So it wasn't a dangerous pitch, and it didn't unduly favour the home team, but was it, in a wider, philosophical sense, a good Test-match pitch? Forget the platonic ideal of the pitch that seams on day one, flattens out on days two and three, and starts to turn halfway into day four; that sort of pitch is almost impossible to achieve in the real world, where seaming pitches very rarely bring spinners into play in a meaningful way even on day five.
But there's something to be said for the idea of striving for pitches - whether they tilt towards seam or spin - that demand hard work from both batsman and bowler, and reward it too. It's a difficult balance to achieve, and pursuing it isn't often in the interests of the various stakeholders involved in the process. Thanks to their unprecedented fast-bowling riches, India have actually prepared quite a number of pitches over the last few years that have come close to achieving this balance, offering something to batsmen and every kind of bowler. Having lost the first Test of this series, you could say India have offered a backhanded compliment to England by veering away so sharply from that template.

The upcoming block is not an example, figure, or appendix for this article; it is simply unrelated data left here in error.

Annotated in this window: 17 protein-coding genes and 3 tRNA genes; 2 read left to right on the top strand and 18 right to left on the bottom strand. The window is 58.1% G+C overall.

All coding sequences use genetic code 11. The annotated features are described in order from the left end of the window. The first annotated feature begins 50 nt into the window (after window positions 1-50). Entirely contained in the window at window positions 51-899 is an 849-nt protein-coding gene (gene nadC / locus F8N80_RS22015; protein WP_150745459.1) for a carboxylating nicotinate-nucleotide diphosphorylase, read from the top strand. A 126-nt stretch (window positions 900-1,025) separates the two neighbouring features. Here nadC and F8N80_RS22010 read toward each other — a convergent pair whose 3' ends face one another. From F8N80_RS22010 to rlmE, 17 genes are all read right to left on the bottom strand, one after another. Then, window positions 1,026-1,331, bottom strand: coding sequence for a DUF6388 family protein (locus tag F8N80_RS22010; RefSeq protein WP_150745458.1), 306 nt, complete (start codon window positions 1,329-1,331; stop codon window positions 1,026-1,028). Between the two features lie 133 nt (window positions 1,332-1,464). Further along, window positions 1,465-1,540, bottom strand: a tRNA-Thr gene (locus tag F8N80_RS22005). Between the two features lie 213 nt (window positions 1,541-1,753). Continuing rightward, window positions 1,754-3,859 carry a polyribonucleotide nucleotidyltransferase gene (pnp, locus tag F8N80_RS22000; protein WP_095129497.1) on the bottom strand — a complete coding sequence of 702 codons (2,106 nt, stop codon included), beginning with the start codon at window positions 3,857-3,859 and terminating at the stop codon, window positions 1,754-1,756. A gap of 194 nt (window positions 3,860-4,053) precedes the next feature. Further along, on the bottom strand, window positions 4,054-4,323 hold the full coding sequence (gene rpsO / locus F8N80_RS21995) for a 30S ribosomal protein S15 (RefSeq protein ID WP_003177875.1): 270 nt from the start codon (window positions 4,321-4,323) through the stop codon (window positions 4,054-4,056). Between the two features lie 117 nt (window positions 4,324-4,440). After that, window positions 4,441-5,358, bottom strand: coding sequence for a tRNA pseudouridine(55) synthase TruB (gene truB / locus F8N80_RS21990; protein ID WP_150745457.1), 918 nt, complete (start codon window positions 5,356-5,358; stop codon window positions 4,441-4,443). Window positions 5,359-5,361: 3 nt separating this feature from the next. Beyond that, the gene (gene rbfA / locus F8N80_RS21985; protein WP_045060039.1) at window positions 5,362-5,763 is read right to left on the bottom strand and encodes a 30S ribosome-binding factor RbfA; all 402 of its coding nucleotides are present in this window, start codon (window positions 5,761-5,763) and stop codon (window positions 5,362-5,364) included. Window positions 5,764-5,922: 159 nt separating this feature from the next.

Karthik Krishnaswamy is a senior sub-editor at ESPNcricinfo